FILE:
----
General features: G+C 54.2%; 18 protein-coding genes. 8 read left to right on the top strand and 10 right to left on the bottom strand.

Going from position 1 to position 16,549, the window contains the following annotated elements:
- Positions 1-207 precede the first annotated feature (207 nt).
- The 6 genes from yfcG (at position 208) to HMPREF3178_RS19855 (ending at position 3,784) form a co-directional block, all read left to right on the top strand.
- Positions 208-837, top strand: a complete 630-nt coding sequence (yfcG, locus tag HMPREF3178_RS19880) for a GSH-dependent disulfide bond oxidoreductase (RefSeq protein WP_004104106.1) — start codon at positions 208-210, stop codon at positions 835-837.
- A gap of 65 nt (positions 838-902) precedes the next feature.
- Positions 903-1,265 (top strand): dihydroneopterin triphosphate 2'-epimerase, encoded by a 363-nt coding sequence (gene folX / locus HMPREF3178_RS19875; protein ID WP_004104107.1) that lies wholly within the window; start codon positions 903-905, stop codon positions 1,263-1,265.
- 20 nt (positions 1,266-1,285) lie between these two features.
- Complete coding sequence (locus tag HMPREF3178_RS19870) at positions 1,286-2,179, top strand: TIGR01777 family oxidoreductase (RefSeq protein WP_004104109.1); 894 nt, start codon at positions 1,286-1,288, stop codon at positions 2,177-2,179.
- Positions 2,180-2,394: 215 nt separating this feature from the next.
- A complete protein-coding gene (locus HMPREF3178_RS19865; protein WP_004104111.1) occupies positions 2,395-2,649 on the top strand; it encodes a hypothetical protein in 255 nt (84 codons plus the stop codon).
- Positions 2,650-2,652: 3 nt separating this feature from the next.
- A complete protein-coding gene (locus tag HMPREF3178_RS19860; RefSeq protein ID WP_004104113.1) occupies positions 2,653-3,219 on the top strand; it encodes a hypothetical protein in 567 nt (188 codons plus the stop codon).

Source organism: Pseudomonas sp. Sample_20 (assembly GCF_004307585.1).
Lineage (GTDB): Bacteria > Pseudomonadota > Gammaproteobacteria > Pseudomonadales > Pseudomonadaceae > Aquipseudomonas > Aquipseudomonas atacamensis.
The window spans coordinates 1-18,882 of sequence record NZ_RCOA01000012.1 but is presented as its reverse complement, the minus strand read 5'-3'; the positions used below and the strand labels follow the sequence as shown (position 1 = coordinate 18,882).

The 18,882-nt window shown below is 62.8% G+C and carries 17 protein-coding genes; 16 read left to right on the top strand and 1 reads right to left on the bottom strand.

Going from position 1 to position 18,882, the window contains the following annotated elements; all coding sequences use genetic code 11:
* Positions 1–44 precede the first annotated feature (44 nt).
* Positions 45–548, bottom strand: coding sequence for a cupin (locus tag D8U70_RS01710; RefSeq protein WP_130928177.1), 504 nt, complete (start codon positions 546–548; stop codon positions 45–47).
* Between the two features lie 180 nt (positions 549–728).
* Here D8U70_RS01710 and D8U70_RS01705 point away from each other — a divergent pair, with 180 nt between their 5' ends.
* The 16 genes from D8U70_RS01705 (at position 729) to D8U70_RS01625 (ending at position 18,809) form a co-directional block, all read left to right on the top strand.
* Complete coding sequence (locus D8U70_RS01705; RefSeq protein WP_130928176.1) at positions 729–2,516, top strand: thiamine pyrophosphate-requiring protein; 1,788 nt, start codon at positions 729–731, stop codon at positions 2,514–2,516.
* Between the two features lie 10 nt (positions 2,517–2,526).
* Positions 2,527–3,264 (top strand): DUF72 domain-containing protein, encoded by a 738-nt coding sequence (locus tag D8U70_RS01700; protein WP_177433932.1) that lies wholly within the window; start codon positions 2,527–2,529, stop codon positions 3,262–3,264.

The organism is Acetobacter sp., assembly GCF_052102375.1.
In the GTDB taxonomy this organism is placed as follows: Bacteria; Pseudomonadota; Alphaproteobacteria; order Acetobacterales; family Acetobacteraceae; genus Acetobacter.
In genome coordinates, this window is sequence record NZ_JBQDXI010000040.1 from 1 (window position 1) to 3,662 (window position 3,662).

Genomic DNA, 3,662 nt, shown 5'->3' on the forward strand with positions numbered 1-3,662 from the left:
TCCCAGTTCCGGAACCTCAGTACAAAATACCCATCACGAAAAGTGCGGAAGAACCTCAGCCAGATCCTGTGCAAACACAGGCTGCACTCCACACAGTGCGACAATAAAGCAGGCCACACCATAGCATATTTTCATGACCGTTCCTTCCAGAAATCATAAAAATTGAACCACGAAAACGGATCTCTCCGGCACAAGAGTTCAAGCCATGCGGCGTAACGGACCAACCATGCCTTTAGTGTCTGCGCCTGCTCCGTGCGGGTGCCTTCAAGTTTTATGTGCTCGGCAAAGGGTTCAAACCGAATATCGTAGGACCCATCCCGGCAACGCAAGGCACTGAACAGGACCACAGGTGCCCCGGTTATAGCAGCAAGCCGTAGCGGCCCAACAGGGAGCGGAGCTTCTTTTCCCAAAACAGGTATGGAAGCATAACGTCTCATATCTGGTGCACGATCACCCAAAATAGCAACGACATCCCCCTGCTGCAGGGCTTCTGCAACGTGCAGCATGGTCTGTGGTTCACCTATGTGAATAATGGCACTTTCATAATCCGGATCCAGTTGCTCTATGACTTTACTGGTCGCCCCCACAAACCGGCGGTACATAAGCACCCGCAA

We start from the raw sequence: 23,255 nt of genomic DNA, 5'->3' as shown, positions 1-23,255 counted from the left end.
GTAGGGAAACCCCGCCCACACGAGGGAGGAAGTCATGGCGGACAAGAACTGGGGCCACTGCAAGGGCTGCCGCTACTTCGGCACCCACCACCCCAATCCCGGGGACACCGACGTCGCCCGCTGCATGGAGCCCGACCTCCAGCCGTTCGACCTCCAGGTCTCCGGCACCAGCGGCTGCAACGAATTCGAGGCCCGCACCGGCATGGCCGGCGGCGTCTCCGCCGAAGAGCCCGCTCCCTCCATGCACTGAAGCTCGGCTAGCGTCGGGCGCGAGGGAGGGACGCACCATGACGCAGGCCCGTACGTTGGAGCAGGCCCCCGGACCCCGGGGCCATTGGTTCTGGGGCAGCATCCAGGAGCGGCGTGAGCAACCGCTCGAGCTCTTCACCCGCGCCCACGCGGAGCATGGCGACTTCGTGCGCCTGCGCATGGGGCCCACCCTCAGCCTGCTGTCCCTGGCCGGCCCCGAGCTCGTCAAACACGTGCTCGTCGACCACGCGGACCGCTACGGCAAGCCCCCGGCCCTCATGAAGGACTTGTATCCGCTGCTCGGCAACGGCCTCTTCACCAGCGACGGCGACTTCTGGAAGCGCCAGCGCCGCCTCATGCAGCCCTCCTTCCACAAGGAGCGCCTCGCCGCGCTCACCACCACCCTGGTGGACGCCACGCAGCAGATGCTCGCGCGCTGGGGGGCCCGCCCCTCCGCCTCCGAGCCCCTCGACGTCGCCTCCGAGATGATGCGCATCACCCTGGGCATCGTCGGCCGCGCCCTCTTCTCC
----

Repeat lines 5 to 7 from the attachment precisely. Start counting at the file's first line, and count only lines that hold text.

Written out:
- Positions 208-837, top strand: a complete 630-nt coding sequence (yfcG, locus tag HMPREF3178_RS19880) for a GSH-dependent disulfide bond oxidoreductase (RefSeq protein WP_004104106.1) — start codon at positions 208-210, stop codon at positions 835-837.
- A gap of 65 nt (positions 838-902) precedes the next feature.
- Positions 903-1,265 (top strand): dihydroneopterin triphosphate 2'-epimerase, encoded by a 363-nt coding sequence (gene folX / locus HMPREF3178_RS19875; protein ID WP_004104107.1) that lies wholly within the window; start codon positions 903-905, stop codon positions 1,263-1,265.